Sunday, January 30, 2011
Chronic fatigue syndrome with special focus on systemic lupus erythematosus
Urbańska-Krawiec D, Hrycek A.:
Slaski Uniwersytet Medyczny w Katowicach, Katedra i Klinika Chorób Wewnetrznych, Autoimmunologicznych i Metabolicznych. firstname.lastname@example.org
Chronic fatigue is an ailment frequently reported in the course of several pathologies. When fatigue clearly predominates over other symptoms, it is referred to as chronic fatigue syndrome (CFS). Initial CFS definition and diagnostic criteria were published in 1988, and have been several times modified since that time. In 1994, Fukuda et al. presented precise guidelines for the evaluation and study of CFS.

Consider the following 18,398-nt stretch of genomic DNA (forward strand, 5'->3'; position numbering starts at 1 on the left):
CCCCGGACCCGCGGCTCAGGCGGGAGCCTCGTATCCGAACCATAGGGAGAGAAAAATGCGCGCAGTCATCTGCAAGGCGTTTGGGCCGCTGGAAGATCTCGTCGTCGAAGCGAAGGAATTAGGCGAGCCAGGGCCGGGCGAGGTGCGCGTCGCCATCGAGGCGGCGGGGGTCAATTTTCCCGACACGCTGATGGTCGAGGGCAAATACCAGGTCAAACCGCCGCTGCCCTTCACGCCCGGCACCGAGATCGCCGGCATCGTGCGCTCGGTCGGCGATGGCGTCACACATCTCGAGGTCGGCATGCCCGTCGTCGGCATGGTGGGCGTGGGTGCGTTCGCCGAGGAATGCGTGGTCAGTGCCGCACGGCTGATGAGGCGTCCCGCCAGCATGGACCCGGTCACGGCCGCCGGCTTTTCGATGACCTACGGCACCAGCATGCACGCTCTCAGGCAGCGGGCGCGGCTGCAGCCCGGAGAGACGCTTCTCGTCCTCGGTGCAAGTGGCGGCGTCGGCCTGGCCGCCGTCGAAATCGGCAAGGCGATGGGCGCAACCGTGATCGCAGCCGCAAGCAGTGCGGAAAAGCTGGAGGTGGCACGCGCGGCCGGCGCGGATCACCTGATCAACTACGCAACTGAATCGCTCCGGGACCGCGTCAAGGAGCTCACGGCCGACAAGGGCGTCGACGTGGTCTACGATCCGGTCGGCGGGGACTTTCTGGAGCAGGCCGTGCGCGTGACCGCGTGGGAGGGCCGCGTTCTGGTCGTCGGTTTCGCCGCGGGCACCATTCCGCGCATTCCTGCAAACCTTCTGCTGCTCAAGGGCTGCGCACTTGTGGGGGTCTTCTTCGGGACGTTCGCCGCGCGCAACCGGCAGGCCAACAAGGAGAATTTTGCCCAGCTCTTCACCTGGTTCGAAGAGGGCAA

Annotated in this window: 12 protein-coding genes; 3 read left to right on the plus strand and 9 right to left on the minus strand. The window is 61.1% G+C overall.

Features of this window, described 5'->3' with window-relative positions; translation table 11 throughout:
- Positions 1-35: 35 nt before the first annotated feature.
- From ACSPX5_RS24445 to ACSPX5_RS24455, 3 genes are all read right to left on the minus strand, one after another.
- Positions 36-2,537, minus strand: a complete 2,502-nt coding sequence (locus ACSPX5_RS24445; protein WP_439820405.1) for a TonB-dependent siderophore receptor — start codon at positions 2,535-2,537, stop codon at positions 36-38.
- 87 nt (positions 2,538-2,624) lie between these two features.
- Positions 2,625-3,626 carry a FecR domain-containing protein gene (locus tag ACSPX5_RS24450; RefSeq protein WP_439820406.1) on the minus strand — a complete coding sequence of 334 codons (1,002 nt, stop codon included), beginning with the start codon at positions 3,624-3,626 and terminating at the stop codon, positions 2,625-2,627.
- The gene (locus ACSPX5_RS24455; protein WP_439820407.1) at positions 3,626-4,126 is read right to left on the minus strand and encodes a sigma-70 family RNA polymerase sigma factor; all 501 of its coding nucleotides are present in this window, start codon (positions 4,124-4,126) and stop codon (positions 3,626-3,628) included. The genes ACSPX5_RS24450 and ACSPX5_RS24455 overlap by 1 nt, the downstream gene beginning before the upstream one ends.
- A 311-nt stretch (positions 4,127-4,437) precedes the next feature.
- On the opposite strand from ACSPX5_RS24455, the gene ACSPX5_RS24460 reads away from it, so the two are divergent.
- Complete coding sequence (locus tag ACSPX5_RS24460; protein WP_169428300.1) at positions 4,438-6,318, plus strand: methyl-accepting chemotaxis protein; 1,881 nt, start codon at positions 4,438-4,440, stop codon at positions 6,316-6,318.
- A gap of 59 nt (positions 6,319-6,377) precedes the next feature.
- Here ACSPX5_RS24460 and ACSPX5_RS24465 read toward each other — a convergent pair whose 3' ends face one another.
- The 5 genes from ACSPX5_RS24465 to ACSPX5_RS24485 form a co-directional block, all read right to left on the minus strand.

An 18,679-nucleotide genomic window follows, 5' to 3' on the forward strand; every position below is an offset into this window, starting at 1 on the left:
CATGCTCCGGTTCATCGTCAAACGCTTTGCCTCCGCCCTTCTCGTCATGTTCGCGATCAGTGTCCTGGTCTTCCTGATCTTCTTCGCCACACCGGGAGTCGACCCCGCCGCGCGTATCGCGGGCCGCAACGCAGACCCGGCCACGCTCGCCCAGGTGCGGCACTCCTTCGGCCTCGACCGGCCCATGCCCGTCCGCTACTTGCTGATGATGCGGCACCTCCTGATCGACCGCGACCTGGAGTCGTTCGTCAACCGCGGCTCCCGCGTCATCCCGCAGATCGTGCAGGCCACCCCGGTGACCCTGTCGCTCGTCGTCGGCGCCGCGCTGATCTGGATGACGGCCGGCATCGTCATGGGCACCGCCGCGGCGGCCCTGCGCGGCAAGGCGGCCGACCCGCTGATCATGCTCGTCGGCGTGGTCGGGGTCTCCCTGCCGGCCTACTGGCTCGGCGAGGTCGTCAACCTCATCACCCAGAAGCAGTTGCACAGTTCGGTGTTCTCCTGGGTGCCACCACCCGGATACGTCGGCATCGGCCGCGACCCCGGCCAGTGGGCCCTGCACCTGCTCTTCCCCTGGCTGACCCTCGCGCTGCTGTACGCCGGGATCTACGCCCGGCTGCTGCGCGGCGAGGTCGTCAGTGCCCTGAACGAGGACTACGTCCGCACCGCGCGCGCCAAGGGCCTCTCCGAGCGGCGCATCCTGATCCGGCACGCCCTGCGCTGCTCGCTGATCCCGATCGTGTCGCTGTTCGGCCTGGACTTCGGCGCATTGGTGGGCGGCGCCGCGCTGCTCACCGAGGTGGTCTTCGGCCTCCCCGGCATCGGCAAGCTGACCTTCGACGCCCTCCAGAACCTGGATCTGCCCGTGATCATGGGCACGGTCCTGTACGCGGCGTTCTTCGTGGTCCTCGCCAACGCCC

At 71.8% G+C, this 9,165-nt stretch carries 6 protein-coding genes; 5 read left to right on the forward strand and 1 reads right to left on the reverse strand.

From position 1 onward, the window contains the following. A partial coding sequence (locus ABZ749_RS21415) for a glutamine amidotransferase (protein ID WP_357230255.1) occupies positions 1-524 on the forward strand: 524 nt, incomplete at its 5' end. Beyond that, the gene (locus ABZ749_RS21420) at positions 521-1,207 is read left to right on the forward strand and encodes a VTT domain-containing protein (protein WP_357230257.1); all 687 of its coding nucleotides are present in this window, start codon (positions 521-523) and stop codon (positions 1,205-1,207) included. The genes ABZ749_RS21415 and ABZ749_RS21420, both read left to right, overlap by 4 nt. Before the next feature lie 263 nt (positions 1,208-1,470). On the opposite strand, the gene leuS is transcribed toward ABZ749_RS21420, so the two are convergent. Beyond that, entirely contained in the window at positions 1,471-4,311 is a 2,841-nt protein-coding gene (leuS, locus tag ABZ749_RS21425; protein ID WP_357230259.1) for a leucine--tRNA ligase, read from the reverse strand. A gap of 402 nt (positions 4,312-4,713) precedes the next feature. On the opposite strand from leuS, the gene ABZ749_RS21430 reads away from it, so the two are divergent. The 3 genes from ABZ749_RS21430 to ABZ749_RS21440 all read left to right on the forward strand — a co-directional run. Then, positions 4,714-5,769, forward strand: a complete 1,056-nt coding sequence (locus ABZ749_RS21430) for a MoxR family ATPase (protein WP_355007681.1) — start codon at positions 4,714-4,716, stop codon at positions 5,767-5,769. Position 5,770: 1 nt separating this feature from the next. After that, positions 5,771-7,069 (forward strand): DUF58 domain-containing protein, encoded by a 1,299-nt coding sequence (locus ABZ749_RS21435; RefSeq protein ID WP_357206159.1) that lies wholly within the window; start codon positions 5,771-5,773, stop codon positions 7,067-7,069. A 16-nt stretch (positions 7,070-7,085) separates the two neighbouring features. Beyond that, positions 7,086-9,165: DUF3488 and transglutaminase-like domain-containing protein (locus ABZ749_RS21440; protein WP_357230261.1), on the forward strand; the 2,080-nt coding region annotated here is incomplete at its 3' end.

The etiopathogenic mechanisms of CFS have not yet been satisfactorily clarified although immune and hormonal responses as well as a decline in neurotransmitter concentrations have been implicated in the development of the disorder.
Systemic lupus erythematosus (SLE) is an autoimmune disease, with chronic fatigue as a very common symptom observed in as many as 80% of the patients. Owing to its obscure pathogenesis, therapy for CFS remains a difficult and complex issue consisting mostly of the treatment of the underlying disease.
Appropriate lifestyle and physical activity should be emphasized.
Medications include antidepressants and glucocorticosteroids.
Psychological counseling has also been recommended. Complex etiopathogenesis and the involvement of the immune and neurohormonal systems suggest that CFS might be a primary and not secondary disorder. Hence a significant role of medical professionals in the diagnosis and treatment of chronic fatigue syndrome.